Editorial on Legalization of Marijuana Article

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Legalizing Marijuana

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In this era of spiraling medical costs, if there is a product that has never caused any deaths, has proven benefits, and is inexpensive, it should not only be legal, but should be aggressively pursued by governmental agencies to aid in the health care crisis. Would you be interested in a substance that could alleviate nausea and vomiting for most cancer and chemotherapy patients? How about a way to stimulate hunger so that AIDS and other immune-suppressed individuals can eat again? How about this same substance that could lower pressure on the eye and treat glaucoma? How about chronic migraines, back pain, or even nausea and vomiting cased with hepatitis? and, would you be excited if you knew that preliminary studies show that this same substance, widely available, prevents the formation of plaque deposits in the brain of Alzheimer's victims? What if you also knew this same substance had been used as far back as 10,000 in Ancient China and was one of the 50 fundamental herbs in Chinese medicine? In fact, this same substance was used in Egypt, India, Greece, and the Medieval Islamic world with great success (Iverson). Now, what if we told you this substance, hundreds of times less expensive than modern synthetic drugs, easy to process, easy to tolerate, with almost no side-effects, grew in almost every temperate climate in the world, but, since the mid-20th century, has been illegal in most of the developed world, and is still considered to be high on the list of illicit substances by the Federal Drug Enforcement Administration? Yes, that substance is marijuana, or cannabis sativa, a simple member of the hemp family (Guither). Yet controversy continues because marijuana is still classified as an addictive substance and, according to the Federal Drug Administration, a Schedule I drug.

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One of the major criticisms of cannabis as a medicine is its mode of delivery -- smoking. Lighting any substance produces toxins that stay in the lungs, and are harmful. Some believe that any marijuana use leads to the need for more elevated drugs; and it is but a stepping stone to cocaine or heroin. Further, this view holds that legalization of any time might allow marijuana to become more readily available to minors. Finally, the anti-view believes that marijuana is a serious enough drug that it will engender more crime (DEA Speaks Out Against Legislation). This may be true, but marijuana may be ingested in a number of non-invasive ways and still provide the medical benefits. It may be used in cooking by infusing it into butter, then into baked goods; it may be made into candy; it may be reduced and formed into a medicinal balm, and it may even be inhaled using a less toxic "vaporizing" technique, which drastically reduces the number of byproducts than other smoking techniques.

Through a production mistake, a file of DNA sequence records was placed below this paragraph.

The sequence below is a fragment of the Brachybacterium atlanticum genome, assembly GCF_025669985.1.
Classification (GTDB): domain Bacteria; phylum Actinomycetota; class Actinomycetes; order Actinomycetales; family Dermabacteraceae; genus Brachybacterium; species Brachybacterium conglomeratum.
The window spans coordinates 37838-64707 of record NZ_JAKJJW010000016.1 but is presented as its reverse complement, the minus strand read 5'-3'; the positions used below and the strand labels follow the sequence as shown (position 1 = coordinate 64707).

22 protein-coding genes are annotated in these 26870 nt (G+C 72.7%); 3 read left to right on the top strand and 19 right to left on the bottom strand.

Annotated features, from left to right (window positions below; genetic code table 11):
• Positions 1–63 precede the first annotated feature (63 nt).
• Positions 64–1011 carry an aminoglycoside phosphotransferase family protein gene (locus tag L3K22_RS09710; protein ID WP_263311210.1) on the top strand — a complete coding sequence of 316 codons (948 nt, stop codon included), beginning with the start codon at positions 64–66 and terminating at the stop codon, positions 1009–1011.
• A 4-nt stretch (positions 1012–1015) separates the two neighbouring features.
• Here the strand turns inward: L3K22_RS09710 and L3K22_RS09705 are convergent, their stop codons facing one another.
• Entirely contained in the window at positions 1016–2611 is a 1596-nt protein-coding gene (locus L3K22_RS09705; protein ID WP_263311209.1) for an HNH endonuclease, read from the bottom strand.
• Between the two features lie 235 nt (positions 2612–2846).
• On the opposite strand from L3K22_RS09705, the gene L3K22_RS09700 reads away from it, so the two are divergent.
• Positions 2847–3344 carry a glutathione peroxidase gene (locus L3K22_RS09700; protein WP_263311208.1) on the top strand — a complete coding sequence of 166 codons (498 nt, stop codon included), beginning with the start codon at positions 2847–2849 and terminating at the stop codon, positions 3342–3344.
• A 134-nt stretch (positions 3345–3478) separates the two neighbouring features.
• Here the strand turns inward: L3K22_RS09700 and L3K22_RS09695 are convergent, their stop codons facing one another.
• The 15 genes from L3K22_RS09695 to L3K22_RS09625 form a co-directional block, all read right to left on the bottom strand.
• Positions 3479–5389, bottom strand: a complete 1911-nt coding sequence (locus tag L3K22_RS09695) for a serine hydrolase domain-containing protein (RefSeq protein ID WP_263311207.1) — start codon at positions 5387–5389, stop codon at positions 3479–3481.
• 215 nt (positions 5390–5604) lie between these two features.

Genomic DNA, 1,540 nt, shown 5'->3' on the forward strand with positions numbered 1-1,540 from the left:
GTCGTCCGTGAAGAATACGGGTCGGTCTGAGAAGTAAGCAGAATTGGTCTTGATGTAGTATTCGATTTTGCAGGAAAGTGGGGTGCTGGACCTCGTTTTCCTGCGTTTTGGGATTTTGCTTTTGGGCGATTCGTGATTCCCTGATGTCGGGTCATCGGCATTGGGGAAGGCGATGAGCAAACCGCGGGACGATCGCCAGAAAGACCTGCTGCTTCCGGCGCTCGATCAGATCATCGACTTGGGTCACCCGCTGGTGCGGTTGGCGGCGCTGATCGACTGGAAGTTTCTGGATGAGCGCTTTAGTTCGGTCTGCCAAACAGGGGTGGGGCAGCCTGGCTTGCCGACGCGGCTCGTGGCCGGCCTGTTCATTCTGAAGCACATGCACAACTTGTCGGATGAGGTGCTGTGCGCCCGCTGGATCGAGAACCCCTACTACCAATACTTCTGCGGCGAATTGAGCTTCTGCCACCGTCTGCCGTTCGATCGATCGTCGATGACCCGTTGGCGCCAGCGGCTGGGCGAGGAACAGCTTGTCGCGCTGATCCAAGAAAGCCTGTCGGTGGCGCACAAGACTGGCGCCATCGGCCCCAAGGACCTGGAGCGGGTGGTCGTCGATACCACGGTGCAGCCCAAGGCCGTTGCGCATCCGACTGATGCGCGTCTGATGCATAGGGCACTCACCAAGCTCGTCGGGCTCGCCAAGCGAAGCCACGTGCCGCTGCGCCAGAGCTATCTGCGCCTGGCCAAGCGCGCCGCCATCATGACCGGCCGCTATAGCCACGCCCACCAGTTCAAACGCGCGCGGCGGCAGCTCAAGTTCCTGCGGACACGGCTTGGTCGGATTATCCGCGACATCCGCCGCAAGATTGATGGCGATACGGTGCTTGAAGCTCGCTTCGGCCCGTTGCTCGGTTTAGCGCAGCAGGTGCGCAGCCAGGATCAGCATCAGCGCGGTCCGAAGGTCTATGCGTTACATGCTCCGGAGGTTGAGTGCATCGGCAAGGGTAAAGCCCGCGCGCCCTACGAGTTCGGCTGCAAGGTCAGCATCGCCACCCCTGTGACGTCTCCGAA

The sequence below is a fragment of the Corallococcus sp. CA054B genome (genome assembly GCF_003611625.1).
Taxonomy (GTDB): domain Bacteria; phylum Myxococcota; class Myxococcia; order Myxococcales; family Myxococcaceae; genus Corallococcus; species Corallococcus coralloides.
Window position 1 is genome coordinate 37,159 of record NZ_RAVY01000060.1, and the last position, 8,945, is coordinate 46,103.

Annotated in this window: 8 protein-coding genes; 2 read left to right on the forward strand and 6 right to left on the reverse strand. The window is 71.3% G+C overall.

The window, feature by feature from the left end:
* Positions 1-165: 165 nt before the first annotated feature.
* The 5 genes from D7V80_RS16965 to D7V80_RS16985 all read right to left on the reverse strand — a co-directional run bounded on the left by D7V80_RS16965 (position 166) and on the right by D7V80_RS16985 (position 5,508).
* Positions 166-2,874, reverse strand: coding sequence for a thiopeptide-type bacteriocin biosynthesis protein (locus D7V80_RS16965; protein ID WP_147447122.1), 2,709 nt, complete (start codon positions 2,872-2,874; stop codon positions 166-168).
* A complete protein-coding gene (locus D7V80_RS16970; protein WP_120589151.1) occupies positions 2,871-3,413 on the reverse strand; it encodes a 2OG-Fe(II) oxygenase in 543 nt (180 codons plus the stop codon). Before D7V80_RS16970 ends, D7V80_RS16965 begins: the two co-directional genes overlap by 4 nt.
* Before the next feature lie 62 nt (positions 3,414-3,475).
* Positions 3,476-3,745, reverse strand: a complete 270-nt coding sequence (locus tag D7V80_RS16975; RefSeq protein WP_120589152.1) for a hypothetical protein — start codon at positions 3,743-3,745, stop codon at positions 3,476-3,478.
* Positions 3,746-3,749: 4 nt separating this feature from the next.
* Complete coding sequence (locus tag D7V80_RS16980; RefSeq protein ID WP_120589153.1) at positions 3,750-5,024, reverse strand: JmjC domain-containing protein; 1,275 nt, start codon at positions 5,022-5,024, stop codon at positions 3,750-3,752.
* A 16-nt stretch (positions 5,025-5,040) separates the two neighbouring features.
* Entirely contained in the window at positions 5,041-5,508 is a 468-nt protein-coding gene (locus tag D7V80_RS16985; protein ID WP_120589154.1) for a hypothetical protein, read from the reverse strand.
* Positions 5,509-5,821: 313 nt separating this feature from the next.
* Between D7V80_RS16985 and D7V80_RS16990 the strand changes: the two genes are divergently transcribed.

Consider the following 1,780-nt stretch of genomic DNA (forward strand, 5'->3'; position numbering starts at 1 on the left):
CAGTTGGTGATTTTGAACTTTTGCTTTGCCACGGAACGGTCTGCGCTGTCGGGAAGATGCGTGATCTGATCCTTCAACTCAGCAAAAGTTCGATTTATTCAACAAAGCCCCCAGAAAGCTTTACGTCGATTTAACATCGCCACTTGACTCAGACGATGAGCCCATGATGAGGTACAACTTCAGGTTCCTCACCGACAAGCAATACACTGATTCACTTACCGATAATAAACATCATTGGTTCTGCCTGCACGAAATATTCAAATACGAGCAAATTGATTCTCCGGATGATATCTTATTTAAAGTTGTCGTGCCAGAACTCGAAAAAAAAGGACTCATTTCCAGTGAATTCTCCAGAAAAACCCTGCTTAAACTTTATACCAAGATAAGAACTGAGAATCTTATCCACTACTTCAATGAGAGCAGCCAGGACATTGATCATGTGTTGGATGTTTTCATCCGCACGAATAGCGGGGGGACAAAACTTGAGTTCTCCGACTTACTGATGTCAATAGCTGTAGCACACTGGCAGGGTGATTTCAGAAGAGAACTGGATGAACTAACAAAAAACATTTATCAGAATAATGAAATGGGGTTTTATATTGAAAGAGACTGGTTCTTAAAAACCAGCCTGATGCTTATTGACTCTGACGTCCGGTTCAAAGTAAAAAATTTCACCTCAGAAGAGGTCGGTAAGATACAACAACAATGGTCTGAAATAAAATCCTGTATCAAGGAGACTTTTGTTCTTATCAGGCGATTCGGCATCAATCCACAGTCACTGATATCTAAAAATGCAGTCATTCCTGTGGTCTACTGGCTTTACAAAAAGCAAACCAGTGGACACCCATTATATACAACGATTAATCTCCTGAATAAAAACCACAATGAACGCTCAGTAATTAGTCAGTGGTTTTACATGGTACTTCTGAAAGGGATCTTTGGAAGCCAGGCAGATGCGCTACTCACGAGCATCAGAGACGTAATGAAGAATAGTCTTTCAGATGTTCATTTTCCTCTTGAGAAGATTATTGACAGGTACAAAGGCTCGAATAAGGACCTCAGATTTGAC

Since marijuana is considered Federally illegal, possession and usage are deviant behaviors. If deviance violates social norms, though, how can deviant behaviors be acceptable in one sense, and unacceptable in another? It is illegal to download songs or movies onto one's computer, yet up to 74% do it; it is illegal to possess or smoke marijuana, but about 60% of Americans have already done it or continue to use it. Deviance, then, is relative to the time and place (e.g. fighting during a hockey game vs. fighting in a hospital ward), and the context of social power that defines that particular issue of deviance. This is an important concept because social power (government, authority, etc.) can criminalize actions so they are deviant in one context and not deviant in another (e.g. training people to kill in war then asking them to turn all that off in peacetime) (Goode). Witness the statistics that not one person… [END OF PREVIEW] . . . READ MORE

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Editorial on Legalization of Marijuana.  (2012, December 12).  Retrieved December 2, 2021, from https://www.essaytown.com/subjects/paper/editorial-legalization-marijuana/4742248

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"Editorial on Legalization of Marijuana."  12 December 2012.  Web.  2 December 2021. <https://www.essaytown.com/subjects/paper/editorial-legalization-marijuana/4742248>.

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"Editorial on Legalization of Marijuana."  Essaytown.com.  December 12, 2012.  Accessed December 2, 2021.